He also told the tourist, “You’ll burn it up in attorney fees before we give it back to you.”

Over a two-year period Humboldt deputies seized $180,000 in cash from motorists, some of them got their money back after fighting the seizure in court.

Deputy seized cash from motorist.

The Nevada Attorney General’s office reportedly is investigating the county’s highway interdiction program, which smacks of highway robbery to us. The county’s new sheriff, who took office in January, has placed the deputy quoted above on paid leave pending an investigation.

In another Nevada case, the U.S. attorney’s office in Las Vegas demanded a local woman forfeit the $76,667 in salary she earned while running the office of her brother, who was later convicted of mortgage fraud.

U.S. District Judge Roger Hunt called the federal forfeiture effort against Jenna Depue “the most egregious miscarriage of justice I have experienced in more than twenty years on the bench. I refuse to be a party to it.”

Recently, New Mexico lawmakers passed a bill essentially ending most civil asset forfeitures in that state until someone is convicted of a crime. It also would not let police agencies keep the proceeds of a seizure and instead channels it into the state general fund, thus ending an incentive for police to use seizures to raise money.

In Carson City, Republican state Sens. Don Gustavson of Sparks and James Settelmeyer of Minden have sponsored Senate Bill 138, which is similar to the one in New Mexico. It also requires a conviction prior to seizure and states that any money left over after expenses are covered goes to the state general fund. The bill also mandates annual reports to the state on civil asset forfeitures.

The Fifth Amendment provides that “No person shall be … deprived of life, liberty, or property, without due process of law; nor shall private property be taken for public use, without just compensation.”

But too often police intimidate people by basically extorting waivers of due process rights. In the case of the tourist in Humboldt, he was threatened with having his car impounded, too.

The Institute for Justice has been fighting civil asset forfeiture in the courts and on op-ed pages of newspapers for years. President and General Counsel Chip Mellor of IJ once said: “The Institute for Justice has documented time and again that civil forfeiture invites a lack of accountability, a lack of due process and a lack of restraints on government authority. Civil forfeiture needs to end. If the government wants to take someone’s property, it should first be required to convict that person of a crime.”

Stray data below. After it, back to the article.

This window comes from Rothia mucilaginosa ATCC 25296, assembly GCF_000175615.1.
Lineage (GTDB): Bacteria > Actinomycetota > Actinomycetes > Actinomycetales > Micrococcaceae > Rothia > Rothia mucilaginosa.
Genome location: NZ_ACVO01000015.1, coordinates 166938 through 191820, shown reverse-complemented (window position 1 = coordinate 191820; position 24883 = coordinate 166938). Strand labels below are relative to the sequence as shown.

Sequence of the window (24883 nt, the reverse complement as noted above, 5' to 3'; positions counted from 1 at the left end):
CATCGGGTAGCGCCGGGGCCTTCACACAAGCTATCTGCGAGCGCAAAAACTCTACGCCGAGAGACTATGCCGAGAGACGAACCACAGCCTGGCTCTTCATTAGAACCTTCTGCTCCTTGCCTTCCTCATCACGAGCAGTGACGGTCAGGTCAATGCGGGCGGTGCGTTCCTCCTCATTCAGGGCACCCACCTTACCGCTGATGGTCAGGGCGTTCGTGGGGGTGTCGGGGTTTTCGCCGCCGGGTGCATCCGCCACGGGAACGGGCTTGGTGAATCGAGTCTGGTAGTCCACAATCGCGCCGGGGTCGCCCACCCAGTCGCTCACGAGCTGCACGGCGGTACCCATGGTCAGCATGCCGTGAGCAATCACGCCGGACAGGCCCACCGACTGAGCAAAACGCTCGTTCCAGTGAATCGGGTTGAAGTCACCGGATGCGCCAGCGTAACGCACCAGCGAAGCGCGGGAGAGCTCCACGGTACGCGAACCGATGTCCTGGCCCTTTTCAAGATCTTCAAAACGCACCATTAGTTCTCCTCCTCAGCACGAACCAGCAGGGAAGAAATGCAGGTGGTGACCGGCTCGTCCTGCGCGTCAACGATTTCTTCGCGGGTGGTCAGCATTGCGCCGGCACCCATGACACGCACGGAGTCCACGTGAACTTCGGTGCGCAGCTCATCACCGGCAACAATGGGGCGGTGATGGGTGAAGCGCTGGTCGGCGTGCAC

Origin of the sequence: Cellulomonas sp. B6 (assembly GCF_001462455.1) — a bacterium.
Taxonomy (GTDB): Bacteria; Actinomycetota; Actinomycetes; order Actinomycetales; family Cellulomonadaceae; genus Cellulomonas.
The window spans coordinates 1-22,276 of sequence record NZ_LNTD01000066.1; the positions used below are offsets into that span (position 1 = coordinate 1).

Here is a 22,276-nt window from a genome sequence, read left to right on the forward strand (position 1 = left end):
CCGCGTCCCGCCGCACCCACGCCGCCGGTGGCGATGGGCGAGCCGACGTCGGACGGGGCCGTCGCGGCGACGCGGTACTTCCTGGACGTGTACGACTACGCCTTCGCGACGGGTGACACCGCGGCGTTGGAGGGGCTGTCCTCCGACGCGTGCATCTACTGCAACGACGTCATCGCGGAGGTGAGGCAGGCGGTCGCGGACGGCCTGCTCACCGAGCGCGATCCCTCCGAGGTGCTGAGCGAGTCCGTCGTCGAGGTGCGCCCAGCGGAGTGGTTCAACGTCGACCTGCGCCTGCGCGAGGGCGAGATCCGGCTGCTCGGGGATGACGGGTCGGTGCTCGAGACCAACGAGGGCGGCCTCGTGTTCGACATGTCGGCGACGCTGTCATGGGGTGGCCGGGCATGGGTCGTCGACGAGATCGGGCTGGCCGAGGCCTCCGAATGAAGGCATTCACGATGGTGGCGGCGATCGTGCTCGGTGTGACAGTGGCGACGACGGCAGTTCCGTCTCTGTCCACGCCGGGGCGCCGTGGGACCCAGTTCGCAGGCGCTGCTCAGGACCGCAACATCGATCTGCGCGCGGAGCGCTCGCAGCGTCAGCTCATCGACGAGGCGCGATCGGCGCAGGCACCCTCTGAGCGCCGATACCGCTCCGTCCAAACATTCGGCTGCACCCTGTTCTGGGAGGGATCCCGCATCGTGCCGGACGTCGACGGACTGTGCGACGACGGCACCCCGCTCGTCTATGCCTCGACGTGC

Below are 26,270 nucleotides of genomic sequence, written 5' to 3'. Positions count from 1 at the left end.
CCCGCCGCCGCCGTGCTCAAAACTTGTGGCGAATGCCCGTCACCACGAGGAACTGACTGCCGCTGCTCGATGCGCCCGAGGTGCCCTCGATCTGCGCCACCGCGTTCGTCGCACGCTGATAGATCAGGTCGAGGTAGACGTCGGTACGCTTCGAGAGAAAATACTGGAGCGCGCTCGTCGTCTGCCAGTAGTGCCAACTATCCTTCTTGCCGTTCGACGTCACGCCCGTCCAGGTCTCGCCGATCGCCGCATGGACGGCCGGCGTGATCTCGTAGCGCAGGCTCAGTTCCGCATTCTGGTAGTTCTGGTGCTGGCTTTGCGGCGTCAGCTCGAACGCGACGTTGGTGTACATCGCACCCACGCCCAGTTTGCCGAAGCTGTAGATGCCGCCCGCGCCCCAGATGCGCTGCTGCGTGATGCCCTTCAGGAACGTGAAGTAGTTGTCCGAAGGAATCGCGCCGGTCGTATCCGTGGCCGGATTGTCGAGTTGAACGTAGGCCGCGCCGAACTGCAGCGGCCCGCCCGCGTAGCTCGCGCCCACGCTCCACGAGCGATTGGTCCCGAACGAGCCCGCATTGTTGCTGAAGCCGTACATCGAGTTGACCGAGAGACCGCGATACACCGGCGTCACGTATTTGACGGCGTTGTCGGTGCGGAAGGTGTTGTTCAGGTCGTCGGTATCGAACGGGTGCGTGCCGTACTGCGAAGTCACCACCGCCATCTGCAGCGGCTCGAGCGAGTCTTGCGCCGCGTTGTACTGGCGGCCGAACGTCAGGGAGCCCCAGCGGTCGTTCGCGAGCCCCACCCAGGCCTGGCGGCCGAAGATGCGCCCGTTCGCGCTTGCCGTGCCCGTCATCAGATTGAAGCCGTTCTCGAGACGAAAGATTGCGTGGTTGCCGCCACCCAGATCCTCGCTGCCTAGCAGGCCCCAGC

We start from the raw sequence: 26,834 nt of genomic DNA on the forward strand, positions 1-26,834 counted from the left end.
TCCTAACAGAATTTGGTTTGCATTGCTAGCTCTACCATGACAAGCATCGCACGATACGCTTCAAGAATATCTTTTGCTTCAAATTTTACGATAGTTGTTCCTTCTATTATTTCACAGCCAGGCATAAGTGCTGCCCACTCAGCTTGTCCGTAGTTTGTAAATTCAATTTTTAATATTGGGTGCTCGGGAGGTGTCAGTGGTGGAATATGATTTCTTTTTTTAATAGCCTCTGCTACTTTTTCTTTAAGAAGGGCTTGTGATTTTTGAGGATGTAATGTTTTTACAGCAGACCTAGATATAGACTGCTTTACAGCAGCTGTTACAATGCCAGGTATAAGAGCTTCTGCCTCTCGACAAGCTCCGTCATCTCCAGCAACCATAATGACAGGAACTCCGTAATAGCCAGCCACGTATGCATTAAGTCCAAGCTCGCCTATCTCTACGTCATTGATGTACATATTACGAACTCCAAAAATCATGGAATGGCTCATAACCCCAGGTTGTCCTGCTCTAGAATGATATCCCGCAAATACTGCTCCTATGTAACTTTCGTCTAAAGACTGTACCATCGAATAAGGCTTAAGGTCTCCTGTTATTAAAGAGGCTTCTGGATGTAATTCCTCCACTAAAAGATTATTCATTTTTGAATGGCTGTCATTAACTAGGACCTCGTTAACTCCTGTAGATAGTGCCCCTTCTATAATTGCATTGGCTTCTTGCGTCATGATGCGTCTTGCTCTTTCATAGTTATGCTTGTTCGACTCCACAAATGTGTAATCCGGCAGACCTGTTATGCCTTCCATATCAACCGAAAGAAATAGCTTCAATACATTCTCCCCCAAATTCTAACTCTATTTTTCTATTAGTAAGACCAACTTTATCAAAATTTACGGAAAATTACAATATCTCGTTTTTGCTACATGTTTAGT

In a 73-page article published in the Nevada Law Journal, David Pimentel, a law professor at Florida Coastal School of Law, laid out the case against civil forfeiture.

“Given the dubious policies behind facilitating property forfeitures, and the due process problems inherent in carrying them out, the more potent question is whether facilitating property forfeitures should be allowed at all,” writes Pimentel. “If the taking of such property is to be justified, or even tolerated, it must be for the most compelling public policy purposes, none of which can be demonstrated for facilitating property forfeitures.”

Let’s hope SB138 breezes through the legislative process and the governor signs it into law.

A version of this column appears this week in the Battle Born Media newspapers — The Ely Times, the Mesquite Local News, the Mineral County Independent-News, the Eureka Sentinel, the Lincoln County Record and the Sparks Tribune — and the Elko Daily Free Press.